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The Rise of Investor-State ArbitrationPolitics, Law, and Unintended Consequences$
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Taylor St John

Print publication date: 2018

Print ISBN-13: 9780198789918

Published to Oxford Scholarship Online: April 2018

DOI: 10.1093/oso/9780198789918.001.0001

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Intergovernmental Bargaining

Intergovernmental Bargaining

“The Lowest Common Denominator Was Not yet Low Enough”

(p.68) 3 Intergovernmental Bargaining
The Rise of Investor-State Arbitration

Taylor St John

Oxford University Press

This chapter discusses the three proposals for investment protection discussed during the 1960s: a substantive code, an insurance organization, and an investor–state arbitration convention. Investors were largely uninterested in arbitration, except for a few individuals with personal experience of expropriation. While proposals for individual standing existed before, Hermann Abs’ proposals had a new resonance in West Germany during the 1950s. Abs’ proposals, even after modifications by Hartley Shawcross and others, had little chance multilaterally, however: America and the UK were opposed. By 1963, Germany and Switzerland lost interest in multilateral negotiations, as they realized they could get higher standards in bilateral investment treaties. German and Swiss treaties provided access to investment insurance, not investor–state arbitration. Proposals for a multilateral insurance agency were widely supported, but were not realized in large part because the World Bank refused to play an agenda-setting or brokering role for insurance during the 1960s.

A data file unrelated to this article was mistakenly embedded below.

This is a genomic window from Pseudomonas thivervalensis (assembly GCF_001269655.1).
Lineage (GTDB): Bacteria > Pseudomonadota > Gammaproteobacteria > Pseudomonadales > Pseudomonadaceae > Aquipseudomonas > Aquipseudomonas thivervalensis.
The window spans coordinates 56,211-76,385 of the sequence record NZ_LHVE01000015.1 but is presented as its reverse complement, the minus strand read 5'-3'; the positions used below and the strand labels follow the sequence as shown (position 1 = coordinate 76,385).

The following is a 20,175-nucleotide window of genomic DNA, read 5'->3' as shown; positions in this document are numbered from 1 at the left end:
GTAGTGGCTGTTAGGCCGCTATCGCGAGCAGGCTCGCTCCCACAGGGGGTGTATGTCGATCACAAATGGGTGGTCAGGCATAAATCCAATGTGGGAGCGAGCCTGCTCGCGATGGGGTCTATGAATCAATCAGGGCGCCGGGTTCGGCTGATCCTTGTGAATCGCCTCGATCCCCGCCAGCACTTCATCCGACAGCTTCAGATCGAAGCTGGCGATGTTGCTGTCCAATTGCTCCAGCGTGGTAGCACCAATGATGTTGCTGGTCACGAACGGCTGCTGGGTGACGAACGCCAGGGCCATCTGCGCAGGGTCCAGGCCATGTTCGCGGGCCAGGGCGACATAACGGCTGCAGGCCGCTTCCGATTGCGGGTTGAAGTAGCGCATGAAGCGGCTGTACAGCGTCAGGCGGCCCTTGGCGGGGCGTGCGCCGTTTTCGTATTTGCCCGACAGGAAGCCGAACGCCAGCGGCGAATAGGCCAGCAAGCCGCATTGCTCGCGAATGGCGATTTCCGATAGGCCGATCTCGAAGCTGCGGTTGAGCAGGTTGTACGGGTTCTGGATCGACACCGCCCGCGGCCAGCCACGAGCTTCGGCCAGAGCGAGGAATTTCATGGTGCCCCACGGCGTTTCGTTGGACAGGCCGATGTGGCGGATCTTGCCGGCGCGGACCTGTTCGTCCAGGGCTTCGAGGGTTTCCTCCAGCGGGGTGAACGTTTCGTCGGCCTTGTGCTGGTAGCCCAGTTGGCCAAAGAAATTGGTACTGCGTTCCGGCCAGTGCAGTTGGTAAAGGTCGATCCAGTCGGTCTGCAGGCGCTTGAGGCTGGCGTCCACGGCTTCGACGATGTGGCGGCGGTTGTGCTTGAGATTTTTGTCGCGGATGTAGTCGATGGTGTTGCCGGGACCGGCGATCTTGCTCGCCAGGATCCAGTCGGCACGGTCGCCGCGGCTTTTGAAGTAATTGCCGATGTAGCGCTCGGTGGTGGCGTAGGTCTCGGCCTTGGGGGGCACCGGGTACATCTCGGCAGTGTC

Keywords:   Abs–Shawcross Draft, OECD Draft, Hermann Abs, Hartley Shawcross, investment insurance, individual standing, bilateral investment treaties, expropriation, critical juncture

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